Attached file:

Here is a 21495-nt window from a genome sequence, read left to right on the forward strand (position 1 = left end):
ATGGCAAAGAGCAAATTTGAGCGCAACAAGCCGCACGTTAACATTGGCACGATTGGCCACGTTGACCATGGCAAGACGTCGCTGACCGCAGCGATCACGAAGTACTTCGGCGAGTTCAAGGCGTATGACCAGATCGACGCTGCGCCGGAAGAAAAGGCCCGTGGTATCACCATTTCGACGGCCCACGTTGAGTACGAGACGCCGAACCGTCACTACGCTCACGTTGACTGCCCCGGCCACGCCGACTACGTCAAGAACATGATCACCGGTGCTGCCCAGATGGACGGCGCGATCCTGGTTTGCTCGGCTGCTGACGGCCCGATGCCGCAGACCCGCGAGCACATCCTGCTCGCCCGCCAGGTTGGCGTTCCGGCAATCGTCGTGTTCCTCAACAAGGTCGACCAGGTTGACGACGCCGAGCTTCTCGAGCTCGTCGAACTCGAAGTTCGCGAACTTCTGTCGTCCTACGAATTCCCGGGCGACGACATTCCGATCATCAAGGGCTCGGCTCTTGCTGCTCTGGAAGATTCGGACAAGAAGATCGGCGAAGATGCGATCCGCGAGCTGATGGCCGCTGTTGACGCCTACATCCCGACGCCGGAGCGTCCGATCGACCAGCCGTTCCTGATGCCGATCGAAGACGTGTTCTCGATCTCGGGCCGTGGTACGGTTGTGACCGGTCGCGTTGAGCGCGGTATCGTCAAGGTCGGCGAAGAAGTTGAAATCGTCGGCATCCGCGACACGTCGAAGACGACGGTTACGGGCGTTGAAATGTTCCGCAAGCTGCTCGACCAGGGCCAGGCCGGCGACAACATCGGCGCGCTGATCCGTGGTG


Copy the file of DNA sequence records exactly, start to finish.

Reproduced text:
Here is a 21495-nt window from a genome sequence, read left to right on the forward strand (position 1 = left end):
ATGGCAAAGAGCAAATTTGAGCGCAACAAGCCGCACGTTAACATTGGCACGATTGGCCACGTTGACCATGGCAAGACGTCGCTGACCGCAGCGATCACGAAGTACTTCGGCGAGTTCAAGGCGTATGACCAGATCGACGCTGCGCCGGAAGAAAAGGCCCGTGGTATCACCATTTCGACGGCCCACGTTGAGTACGAGACGCCGAACCGTCACTACGCTCACGTTGACTGCCCCGGCCACGCCGACTACGTCAAGAACATGATCACCGGTGCTGCCCAGATGGACGGCGCGATCCTGGTTTGCTCGGCTGCTGACGGCCCGATGCCGCAGACCCGCGAGCACATCCTGCTCGCCCGCCAGGTTGGCGTTCCGGCAATCGTCGTGTTCCTCAACAAGGTCGACCAGGTTGACGACGCCGAGCTTCTCGAGCTCGTCGAACTCGAAGTTCGCGAACTTCTGTCGTCCTACGAATTCCCGGGCGACGACATTCCGATCATCAAGGGCTCGGCTCTTGCTGCTCTGGAAGATTCGGACAAGAAGATCGGCGAAGATGCGATCCGCGAGCTGATGGCCGCTGTTGACGCCTACATCCCGACGCCGGAGCGTCCGATCGACCAGCCGTTCCTGATGCCGATCGAAGACGTGTTCTCGATCTCGGGCCGTGGTACGGTTGTGACCGGTCGCGTTGAGCGCGGTATCGTCAAGGTCGGCGAAGAAGTTGAAATCGTCGGCATCCGCGACACGTCGAAGACGACGGTTACGGGCGTTGAAATGTTCCGCAAGCTGCTCGACCAGGGCCAGGCCGGCGACAACATCGGCGCGCTGATCCGTGGTG